History of Standrod, Utah
Taken From Box Elder County (Links Added)

Standrod

Standrod is a little like the two Kansas Cities that are separated by the Missouri River. Standrod, Utah is located against the Clear Creek Mountains, part of the Sawtooth Range, while Standrod, Idaho is directly across the street from it into Idaho. It is located 12 miles west of Strevell, Idaho, partially in Box Elder County, Utah and the rest in Cassia County, Idaho. It is surrounded by mountains on three sides and the beautiful Raft River Valley is to the north — out of the wind and very pleasant.

Standrod was first known as One Mile in the early 1870's. Gosiute Indians (sometimes referred to as “Digger Indians” because they dug for roots, burrowing animals and insects) used the surrounding mountains for hunting grounds and a “lookout” point. They were poor, peaceful Indians who lived in caves, rock shelters and wicki-ups.

The first white men in the area were cowboys employed by various cattle barons. The railroad planned to go through an area close to Standrod at one time so settlers moved in, building a school, store and blacksmith shop directly on the Utah-Idaho border. However, the railroad never arrived. The first white settlers in the area found the winters hard and supplies difficult to come by. The morale of these people rose and fell as the ocean tide, but they didn’t turn back. They were strong people with much faith who still enjoyed dancing and singing and each other’s company. People began arriving to settle Standrod at a rapid rate in 1900. Homesteading filled the flat with cabins between Standrod and Raft River. Droughts and poor soil prevented them from making a living and soon drove them away.

Prior to 1900, people got their mail seven miles north of Standrod down by the narrows where the pony express station existed. The post office was called Erncliff. In 1903 a brick schoolhouse was erected on the state line in the middle of town and served not only as a school, but a place for all community affairs including meetings, a church, and a place for dances. There was also a prosperous saw mill up One Mile. Two old saw mills still stand east of Standrod, and three large, brick homes built with bricks from Almo, Idaho, prior to 1900 are still standing. The name of One Mile was later changed to Judge Standrod in honor of Judge Standrod of Malad who was eager for Idaho Statehood.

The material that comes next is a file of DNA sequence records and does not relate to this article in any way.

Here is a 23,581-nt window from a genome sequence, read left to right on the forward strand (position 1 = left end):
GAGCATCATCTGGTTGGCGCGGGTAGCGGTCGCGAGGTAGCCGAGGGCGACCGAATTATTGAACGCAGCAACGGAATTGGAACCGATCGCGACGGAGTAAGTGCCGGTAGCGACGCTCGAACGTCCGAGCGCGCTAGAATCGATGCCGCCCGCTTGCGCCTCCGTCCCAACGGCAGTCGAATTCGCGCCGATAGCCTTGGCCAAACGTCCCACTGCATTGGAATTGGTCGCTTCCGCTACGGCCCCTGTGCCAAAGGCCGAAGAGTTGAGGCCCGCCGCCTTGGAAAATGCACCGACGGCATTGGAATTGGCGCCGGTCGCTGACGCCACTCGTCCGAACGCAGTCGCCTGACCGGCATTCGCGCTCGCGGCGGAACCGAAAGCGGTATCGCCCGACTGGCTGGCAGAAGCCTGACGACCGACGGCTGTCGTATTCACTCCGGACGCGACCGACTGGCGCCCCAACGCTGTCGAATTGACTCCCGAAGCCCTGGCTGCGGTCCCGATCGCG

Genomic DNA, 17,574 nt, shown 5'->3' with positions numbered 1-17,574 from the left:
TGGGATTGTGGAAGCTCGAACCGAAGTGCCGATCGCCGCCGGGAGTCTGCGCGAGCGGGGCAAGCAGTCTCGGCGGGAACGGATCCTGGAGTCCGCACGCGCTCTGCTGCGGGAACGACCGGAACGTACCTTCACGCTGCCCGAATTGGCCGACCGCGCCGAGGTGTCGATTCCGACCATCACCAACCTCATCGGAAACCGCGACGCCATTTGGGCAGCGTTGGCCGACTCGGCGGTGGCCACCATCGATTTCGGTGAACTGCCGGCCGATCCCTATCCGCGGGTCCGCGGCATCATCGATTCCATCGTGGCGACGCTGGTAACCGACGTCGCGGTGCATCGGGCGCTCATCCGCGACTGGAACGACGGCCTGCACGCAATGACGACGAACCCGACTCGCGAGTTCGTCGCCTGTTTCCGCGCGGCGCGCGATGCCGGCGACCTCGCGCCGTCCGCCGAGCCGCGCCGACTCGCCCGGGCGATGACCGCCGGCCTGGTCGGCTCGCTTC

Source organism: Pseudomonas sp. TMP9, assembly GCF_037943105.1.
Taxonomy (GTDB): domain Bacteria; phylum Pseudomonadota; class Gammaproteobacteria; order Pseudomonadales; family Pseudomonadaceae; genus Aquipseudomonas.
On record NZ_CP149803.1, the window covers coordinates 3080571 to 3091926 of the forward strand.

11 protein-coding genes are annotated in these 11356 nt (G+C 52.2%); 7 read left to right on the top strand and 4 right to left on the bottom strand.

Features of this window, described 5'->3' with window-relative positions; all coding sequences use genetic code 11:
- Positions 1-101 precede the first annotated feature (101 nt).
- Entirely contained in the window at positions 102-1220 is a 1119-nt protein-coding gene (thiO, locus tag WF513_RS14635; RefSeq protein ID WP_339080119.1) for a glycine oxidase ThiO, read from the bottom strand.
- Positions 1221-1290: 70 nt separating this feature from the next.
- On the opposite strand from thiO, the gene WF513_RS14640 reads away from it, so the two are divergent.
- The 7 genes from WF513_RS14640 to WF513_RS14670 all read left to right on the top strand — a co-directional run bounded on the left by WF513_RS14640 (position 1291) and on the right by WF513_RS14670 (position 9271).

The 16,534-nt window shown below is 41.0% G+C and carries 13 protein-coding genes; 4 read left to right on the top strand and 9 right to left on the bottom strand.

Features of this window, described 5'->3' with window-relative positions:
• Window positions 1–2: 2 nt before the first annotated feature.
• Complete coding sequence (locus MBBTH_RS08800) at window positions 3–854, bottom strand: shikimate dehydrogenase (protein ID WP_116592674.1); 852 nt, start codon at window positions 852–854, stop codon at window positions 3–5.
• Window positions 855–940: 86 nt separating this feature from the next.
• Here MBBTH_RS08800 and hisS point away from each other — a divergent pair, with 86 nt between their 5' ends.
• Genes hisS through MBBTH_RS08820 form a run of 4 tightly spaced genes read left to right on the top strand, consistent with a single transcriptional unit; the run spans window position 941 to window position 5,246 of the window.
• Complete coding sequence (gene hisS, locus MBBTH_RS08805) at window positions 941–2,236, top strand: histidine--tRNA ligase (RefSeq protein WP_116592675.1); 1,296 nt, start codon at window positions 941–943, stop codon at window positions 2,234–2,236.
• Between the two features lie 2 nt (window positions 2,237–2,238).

Agriculture is still the main source of income for the people. Hay is the main crop, but some grain is also grown. Cattle and sheep graze on the fertile mountain sides. The average yearly rainfall is between 10 and 22 inches, and the growing season is 120 to 160 days without frost. Malta, Idaho is 30 miles to the north where the children from Standrod now attend school. Many residents attended an LDS Church in Yost (10 miles southwest of Standrod) until 1977 when it closed its doors. They then had to travel 25 miles on dirt roads to Almo to attend church services.

Burley, Idaho, 65 miles to the north, is the closest large town, while Tremonton, Utah is the largest town to the south, approximately 70 miles. The good folks of Standrod enjoy a quiet, undisturbed atmosphere. The town is accessed by gravel roads.

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